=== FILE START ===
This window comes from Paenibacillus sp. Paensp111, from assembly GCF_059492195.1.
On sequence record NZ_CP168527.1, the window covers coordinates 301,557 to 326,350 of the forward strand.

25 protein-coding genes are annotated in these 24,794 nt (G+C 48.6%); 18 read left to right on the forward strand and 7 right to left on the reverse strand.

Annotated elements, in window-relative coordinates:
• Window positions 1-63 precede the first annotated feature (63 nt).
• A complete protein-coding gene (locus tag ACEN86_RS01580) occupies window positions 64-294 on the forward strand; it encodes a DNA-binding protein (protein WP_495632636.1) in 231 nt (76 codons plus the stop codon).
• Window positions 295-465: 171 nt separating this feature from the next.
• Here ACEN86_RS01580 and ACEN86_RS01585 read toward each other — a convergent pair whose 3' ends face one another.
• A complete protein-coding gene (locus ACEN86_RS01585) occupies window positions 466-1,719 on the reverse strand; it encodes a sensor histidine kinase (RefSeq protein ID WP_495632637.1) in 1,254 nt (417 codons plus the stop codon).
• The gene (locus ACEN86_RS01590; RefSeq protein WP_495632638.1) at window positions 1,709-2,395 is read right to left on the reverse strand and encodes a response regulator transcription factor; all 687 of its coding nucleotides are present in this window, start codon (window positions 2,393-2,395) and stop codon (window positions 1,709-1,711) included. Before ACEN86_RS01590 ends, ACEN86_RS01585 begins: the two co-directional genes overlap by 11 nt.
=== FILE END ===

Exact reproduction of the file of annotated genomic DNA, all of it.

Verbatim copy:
This window comes from Paenibacillus sp. Paensp111, from assembly GCF_059492195.1.
On sequence record NZ_CP168527.1, the window covers coordinates 301,557 to 326,350 of the forward strand.

25 protein-coding genes are annotated in these 24,794 nt (G+C 48.6%); 18 read left to right on the forward strand and 7 right to left on the reverse strand.

Annotated elements, in window-relative coordinates:
• Window positions 1-63 precede the first annotated feature (63 nt).
• A complete protein-coding gene (locus tag ACEN86_RS01580) occupies window positions 64-294 on the forward strand; it encodes a DNA-binding protein (protein WP_495632636.1) in 231 nt (76 codons plus the stop codon).
• Window positions 295-465: 171 nt separating this feature from the next.
• Here ACEN86_RS01580 and ACEN86_RS01585 read toward each other — a convergent pair whose 3' ends face one another.
• A complete protein-coding gene (locus ACEN86_RS01585) occupies window positions 466-1,719 on the reverse strand; it encodes a sensor histidine kinase (RefSeq protein ID WP_495632637.1) in 1,254 nt (417 codons plus the stop codon).
• The gene (locus ACEN86_RS01590; RefSeq protein WP_495632638.1) at window positions 1,709-2,395 is read right to left on the reverse strand and encodes a response regulator transcription factor; all 687 of its coding nucleotides are present in this window, start codon (window positions 2,393-2,395) and stop codon (window positions 1,709-1,711) included. Before ACEN86_RS01590 ends, ACEN86_RS01585 begins: the two co-directional genes overlap by 11 nt.